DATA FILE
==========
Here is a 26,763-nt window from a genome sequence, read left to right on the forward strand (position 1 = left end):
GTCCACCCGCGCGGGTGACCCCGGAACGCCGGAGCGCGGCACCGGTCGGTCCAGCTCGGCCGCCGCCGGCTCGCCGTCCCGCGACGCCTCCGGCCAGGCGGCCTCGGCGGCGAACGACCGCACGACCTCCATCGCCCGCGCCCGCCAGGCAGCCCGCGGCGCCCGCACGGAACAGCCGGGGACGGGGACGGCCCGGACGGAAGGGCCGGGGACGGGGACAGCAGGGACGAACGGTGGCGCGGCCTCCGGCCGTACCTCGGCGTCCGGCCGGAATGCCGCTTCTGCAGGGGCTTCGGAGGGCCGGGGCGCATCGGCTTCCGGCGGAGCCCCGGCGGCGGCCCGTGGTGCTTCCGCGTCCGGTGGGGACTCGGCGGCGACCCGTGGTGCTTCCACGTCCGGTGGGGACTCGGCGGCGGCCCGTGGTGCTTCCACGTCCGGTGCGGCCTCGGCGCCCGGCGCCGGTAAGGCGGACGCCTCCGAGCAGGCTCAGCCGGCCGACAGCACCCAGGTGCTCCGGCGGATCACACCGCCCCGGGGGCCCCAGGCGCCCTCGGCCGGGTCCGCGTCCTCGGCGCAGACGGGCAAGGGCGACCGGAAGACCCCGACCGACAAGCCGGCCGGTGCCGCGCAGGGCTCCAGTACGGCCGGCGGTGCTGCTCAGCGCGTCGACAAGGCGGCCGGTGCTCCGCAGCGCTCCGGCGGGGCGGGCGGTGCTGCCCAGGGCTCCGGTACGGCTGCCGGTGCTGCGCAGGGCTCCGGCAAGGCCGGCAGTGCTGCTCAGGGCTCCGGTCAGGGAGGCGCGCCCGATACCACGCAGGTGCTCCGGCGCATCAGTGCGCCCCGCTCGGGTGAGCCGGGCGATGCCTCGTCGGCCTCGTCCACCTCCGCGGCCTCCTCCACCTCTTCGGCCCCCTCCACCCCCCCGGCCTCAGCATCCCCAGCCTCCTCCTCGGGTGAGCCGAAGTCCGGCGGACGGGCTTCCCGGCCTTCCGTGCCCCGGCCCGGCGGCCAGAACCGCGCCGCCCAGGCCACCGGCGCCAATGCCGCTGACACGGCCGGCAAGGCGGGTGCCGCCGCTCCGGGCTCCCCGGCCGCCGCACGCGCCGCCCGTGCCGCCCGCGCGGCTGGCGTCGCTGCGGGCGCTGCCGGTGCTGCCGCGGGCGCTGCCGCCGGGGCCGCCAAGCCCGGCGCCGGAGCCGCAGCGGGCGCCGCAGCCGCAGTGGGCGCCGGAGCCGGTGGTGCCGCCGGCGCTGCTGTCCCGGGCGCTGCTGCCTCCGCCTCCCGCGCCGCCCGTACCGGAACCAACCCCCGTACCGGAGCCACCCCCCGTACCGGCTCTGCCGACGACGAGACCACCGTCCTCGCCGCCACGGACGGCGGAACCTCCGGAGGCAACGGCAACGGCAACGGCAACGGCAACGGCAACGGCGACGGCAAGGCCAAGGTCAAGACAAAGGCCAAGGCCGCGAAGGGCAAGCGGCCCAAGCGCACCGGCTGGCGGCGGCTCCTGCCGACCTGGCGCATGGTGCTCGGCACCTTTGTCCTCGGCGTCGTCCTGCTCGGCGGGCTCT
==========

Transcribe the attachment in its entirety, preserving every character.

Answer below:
Here is a 26,763-nt window from a genome sequence, read left to right on the forward strand (position 1 = left end):
GTCCACCCGCGCGGGTGACCCCGGAACGCCGGAGCGCGGCACCGGTCGGTCCAGCTCGGCCGCCGCCGGCTCGCCGTCCCGCGACGCCTCCGGCCAGGCGGCCTCGGCGGCGAACGACCGCACGACCTCCATCGCCCGCGCCCGCCAGGCAGCCCGCGGCGCCCGCACGGAACAGCCGGGGACGGGGACGGCCCGGACGGAAGGGCCGGGGACGGGGACAGCAGGGACGAACGGTGGCGCGGCCTCCGGCCGTACCTCGGCGTCCGGCCGGAATGCCGCTTCTGCAGGGGCTTCGGAGGGCCGGGGCGCATCGGCTTCCGGCGGAGCCCCGGCGGCGGCCCGTGGTGCTTCCGCGTCCGGTGGGGACTCGGCGGCGACCCGTGGTGCTTCCACGTCCGGTGGGGACTCGGCGGCGGCCCGTGGTGCTTCCACGTCCGGTGCGGCCTCGGCGCCCGGCGCCGGTAAGGCGGACGCCTCCGAGCAGGCTCAGCCGGCCGACAGCACCCAGGTGCTCCGGCGGATCACACCGCCCCGGGGGCCCCAGGCGCCCTCGGCCGGGTCCGCGTCCTCGGCGCAGACGGGCAAGGGCGACCGGAAGACCCCGACCGACAAGCCGGCCGGTGCCGCGCAGGGCTCCAGTACGGCCGGCGGTGCTGCTCAGCGCGTCGACAAGGCGGCCGGTGCTCCGCAGCGCTCCGGCGGGGCGGGCGGTGCTGCCCAGGGCTCCGGTACGGCTGCCGGTGCTGCGCAGGGCTCCGGCAAGGCCGGCAGTGCTGCTCAGGGCTCCGGTCAGGGAGGCGCGCCCGATACCACGCAGGTGCTCCGGCGCATCAGTGCGCCCCGCTCGGGTGAGCCGGGCGATGCCTCGTCGGCCTCGTCCACCTCCGCGGCCTCCTCCACCTCTTCGGCCCCCTCCACCCCCCCGGCCTCAGCATCCCCAGCCTCCTCCTCGGGTGAGCCGAAGTCCGGCGGACGGGCTTCCCGGCCTTCCGTGCCCCGGCCCGGCGGCCAGAACCGCGCCGCCCAGGCCACCGGCGCCAATGCCGCTGACACGGCCGGCAAGGCGGGTGCCGCCGCTCCGGGCTCCCCGGCCGCCGCACGCGCCGCCCGTGCCGCCCGCGCGGCTGGCGTCGCTGCGGGCGCTGCCGGTGCTGCCGCGGGCGCTGCCGCCGGGGCCGCCAAGCCCGGCGCCGGAGCCGCAGCGGGCGCCGCAGCCGCAGTGGGCGCCGGAGCCGGTGGTGCCGCCGGCGCTGCTGTCCCGGGCGCTGCTGCCTCCGCCTCCCGCGCCGCCCGTACCGGAACCAACCCCCGTACCGGAGCCACCCCCCGTACCGGCTCTGCCGACGACGAGACCACCGTCCTCGCCGCCACGGACGGCGGAACCTCCGGAGGCAACGGCAACGGCAACGGCAACGGCAACGGCAACGGCGACGGCAAGGCCAAGGTCAAGACAAAGGCCAAGGCCGCGAAGGGCAAGCGGCCCAAGCGCACCGGCTGGCGGCGGCTCCTGCCGACCTGGCGCATGGTGCTCGGCACCTTTGTCCTCGGCGTCGTCCTGCTCGGCGGGCTCT